That is the good news for society, now let us return to that free energy source. Donald Trump has been making common cause with coal miners; what would be their reaction to free energy that put them out of work? We can see their reaction to the phasing out of coal; in 2013, the UK coal industry employed around 4,000 people. In the 1980s, it employed over 140,000. Throughout the 70s and 80s, there was a series of bitter conflicts between the governments of the day and the miners, which the miners lost. The phasing out of dirty and dangerous industries to be replaced by clean, cheap ones - in the energy sector and elsewhere - is good news for all of us, but bad news for those whose livelihoods depend on them.

Donald Trump has made much about standing up to what he calls special interests - ie big money - but although he doesn’t realise it, he is making common cause with other special interests, in particular blue collar workers and organised labour. The big question though is are the big money people wrong and the workers right just because...?

Trump says he has a plan to put America back to work. If that involve rebuilding its faltering infrastructure and regenerating the inner cities, he will doubtless have some success, but does it make sense to produce electricity or anything at a higher cost than it can be bought in from elsewhere?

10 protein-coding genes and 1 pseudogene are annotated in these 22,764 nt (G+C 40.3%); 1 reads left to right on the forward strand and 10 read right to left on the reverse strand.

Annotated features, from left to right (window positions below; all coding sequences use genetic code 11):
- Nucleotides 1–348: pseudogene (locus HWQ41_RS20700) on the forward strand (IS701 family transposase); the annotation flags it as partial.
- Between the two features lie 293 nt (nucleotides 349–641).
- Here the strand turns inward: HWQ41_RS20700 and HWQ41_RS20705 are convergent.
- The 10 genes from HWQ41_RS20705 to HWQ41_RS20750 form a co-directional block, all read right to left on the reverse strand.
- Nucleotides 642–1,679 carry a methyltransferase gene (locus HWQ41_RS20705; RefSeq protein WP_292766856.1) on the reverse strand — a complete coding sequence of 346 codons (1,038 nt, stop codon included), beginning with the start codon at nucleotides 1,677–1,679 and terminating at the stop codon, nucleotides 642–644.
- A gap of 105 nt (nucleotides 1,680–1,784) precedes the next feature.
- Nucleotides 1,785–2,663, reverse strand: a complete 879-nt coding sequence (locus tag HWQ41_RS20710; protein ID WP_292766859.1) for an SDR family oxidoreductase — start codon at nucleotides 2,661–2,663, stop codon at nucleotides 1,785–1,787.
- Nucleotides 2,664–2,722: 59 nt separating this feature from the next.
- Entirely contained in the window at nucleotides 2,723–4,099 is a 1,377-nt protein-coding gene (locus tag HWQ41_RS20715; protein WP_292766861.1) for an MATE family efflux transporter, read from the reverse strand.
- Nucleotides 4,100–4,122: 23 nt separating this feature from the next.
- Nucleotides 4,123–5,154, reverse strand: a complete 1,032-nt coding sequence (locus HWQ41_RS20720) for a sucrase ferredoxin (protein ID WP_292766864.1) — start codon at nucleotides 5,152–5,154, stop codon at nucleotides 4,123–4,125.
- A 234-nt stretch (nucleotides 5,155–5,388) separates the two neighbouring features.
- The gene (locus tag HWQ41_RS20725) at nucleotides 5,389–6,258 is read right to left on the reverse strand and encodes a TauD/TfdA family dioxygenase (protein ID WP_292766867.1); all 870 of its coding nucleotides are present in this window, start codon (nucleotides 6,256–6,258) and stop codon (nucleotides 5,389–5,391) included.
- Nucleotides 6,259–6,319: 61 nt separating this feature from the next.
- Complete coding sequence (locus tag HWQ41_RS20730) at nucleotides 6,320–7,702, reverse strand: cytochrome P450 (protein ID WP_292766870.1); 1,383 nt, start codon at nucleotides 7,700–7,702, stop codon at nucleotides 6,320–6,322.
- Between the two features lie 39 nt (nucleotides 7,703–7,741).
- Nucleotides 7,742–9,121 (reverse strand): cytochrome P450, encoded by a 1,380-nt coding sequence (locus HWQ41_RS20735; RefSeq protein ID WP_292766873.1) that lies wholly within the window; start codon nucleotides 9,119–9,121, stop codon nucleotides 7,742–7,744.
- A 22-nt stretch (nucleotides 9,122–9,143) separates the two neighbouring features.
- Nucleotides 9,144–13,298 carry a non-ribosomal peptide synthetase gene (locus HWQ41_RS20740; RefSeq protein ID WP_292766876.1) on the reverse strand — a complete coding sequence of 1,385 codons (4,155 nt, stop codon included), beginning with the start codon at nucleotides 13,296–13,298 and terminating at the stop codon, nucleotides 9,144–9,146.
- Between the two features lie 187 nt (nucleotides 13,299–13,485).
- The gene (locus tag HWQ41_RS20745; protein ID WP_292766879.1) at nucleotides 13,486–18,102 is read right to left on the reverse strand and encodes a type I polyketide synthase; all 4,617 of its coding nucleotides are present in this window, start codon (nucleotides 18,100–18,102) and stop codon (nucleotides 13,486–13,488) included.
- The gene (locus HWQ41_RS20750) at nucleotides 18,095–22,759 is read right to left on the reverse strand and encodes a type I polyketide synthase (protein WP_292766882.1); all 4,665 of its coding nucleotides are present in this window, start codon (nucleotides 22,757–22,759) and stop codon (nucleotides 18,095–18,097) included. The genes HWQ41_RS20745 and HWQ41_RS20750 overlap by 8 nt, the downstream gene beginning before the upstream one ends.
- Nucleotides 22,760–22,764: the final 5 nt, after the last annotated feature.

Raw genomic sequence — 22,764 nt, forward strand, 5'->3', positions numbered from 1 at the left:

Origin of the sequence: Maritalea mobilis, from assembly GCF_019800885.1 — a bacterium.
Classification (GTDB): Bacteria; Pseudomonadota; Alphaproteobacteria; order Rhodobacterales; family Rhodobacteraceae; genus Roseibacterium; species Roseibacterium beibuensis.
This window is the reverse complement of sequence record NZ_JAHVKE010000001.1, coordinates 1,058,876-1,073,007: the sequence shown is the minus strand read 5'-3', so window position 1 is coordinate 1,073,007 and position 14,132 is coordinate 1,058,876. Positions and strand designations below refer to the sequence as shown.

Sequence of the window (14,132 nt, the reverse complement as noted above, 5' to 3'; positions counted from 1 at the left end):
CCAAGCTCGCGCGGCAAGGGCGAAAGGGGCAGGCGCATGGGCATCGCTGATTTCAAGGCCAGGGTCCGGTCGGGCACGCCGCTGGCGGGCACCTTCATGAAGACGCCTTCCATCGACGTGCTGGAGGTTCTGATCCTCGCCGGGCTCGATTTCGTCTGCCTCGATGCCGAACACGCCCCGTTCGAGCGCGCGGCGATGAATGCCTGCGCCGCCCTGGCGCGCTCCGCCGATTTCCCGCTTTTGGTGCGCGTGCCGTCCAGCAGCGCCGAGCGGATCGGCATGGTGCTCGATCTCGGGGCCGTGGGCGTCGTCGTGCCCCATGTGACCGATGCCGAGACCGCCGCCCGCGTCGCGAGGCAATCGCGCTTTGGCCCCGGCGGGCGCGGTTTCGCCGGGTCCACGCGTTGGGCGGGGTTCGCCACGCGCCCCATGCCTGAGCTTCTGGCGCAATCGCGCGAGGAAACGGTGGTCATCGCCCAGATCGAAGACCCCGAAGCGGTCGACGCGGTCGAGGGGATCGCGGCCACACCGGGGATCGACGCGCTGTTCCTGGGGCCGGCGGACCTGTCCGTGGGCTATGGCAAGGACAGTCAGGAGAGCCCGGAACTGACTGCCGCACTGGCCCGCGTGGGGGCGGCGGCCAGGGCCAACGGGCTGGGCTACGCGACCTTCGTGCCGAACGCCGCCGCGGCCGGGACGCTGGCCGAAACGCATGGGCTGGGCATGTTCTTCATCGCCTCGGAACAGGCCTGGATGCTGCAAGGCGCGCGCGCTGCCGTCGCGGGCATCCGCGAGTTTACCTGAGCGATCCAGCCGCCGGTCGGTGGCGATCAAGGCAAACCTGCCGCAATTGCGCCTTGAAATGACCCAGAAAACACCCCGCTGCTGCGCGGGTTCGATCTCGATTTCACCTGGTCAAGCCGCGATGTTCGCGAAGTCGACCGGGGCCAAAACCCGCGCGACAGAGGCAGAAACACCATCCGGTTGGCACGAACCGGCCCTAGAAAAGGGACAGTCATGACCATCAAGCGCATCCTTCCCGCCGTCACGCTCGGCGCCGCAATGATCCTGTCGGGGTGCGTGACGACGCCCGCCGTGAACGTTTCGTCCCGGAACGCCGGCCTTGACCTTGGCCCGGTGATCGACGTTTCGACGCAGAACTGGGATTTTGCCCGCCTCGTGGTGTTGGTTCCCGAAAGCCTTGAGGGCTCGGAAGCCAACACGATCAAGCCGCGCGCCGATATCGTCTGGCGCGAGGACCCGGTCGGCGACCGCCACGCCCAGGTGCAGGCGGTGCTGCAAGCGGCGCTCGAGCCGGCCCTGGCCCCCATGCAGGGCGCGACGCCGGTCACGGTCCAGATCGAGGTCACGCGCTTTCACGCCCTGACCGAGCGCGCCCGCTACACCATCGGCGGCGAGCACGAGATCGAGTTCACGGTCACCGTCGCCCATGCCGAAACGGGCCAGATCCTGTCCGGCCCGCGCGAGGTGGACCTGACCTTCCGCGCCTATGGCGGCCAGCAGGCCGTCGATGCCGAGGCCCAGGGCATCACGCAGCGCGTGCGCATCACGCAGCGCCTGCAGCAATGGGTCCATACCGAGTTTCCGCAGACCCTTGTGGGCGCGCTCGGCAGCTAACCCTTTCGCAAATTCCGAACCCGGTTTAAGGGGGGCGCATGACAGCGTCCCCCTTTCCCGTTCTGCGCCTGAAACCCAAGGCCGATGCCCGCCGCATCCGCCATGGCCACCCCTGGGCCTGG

One valid point he has made about the trade deals he says are killing America is that the country has been flooded with cheap imports. As stated, this is a good thing, but it begs the question, if so many people are unemployed or otherwise out of the workforce, where is the purchasing power coming from?

This is not such a paradox, because as those on the left never tire of telling us, America and everywhere else is being polarised into the haves and the have-nots. Trump’s former rival Bernie Sanders and others have proposed a minimum wage to combat this, but as both economic theory and economic practice prove, the minimum wage destroys jobs as well as saddling employers with even more red tape. There is another solution though, basic income, which is discussed in this video together with the reasons the minimum wage fails, primarily because in an age of automation, the once well-paid unskilled jobs on which a man could support his family are no longer there.

Unlike welfare (social security in the UK), basic income would lift people out of poverty because it would destroy the poverty trap. As there are around 45 million Americans on food stamps, it would make sense to abolish the food stamp program and all other welfare programs merging them into a non-means tested basic income program for all citizens.

Although well-meaning, Trump’s plan for a highly paid workforce with full or near full employment is not a laudable goal for any government in an industrialised nation, not in the Twenty-First Century. New technologies including 3-D printing and the next generation of robots will soon mean the production of even more goods at even lower prices. They will also require fewer workers who will increasingly be highly skilled technicians. Without basic income or something similar to distribute purchasing power, we will see not only a dwindling workforce but taxation crippling all but the very rich.

It is time for not only Donald Trump but all politicians to start thinking outside the box, and if that means lower rather than higher prices for producers, then so be it.